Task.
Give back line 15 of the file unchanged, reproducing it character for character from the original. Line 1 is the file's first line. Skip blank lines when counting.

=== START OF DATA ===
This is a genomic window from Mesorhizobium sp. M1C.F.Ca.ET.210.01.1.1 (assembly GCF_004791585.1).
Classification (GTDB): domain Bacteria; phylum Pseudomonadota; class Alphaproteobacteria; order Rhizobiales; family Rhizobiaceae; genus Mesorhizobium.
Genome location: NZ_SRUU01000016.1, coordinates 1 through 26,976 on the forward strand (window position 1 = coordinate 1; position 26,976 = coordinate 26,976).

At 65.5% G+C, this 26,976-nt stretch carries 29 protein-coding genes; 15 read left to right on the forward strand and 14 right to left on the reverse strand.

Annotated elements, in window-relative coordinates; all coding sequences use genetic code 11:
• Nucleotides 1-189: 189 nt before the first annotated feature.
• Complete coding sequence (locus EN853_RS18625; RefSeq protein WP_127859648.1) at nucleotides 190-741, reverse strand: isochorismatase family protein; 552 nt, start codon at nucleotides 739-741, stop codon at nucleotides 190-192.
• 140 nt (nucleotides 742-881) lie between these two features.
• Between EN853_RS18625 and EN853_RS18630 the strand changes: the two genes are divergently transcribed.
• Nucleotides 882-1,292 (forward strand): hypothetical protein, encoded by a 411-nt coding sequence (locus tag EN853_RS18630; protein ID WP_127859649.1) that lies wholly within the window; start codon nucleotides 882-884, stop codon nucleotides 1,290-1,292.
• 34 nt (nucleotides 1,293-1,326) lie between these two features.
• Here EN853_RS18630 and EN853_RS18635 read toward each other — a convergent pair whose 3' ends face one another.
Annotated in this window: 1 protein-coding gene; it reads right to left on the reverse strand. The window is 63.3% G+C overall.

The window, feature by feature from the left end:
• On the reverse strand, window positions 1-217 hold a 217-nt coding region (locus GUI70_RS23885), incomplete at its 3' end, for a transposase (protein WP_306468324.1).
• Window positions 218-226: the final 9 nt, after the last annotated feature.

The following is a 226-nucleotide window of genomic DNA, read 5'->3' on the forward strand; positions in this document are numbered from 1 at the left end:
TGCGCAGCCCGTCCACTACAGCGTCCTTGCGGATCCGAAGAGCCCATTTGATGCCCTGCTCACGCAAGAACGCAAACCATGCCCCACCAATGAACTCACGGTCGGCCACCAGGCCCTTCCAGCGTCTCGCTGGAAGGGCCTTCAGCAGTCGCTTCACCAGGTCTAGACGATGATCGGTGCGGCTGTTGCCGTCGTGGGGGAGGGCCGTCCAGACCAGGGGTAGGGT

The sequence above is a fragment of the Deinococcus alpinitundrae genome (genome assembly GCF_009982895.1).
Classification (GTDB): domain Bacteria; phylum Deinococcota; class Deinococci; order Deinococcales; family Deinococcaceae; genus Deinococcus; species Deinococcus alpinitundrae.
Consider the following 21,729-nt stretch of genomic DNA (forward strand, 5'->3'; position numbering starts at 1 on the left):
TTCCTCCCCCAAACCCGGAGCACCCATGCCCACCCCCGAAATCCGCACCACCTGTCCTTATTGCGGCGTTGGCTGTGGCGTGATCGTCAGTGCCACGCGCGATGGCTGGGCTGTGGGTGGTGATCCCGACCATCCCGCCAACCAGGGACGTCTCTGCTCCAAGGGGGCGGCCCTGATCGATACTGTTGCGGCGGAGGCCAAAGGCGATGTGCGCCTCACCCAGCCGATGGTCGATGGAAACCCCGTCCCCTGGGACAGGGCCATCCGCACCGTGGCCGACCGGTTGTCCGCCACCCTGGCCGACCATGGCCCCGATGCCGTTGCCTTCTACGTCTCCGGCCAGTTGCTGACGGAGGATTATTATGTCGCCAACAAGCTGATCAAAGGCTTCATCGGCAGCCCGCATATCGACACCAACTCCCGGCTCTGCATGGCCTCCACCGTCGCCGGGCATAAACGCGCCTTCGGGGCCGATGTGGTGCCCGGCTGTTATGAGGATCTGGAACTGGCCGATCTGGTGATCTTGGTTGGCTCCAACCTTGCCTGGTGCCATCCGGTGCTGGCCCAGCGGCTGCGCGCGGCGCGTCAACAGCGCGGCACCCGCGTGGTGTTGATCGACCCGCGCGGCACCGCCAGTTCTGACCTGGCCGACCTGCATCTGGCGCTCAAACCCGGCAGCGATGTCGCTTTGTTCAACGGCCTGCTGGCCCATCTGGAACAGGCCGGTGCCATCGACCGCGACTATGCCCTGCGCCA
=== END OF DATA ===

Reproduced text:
• On the reverse strand, window positions 1-217 hold a 217-nt coding region (locus GUI70_RS23885), incomplete at its 3' end, for a transposase (protein WP_306468324.1).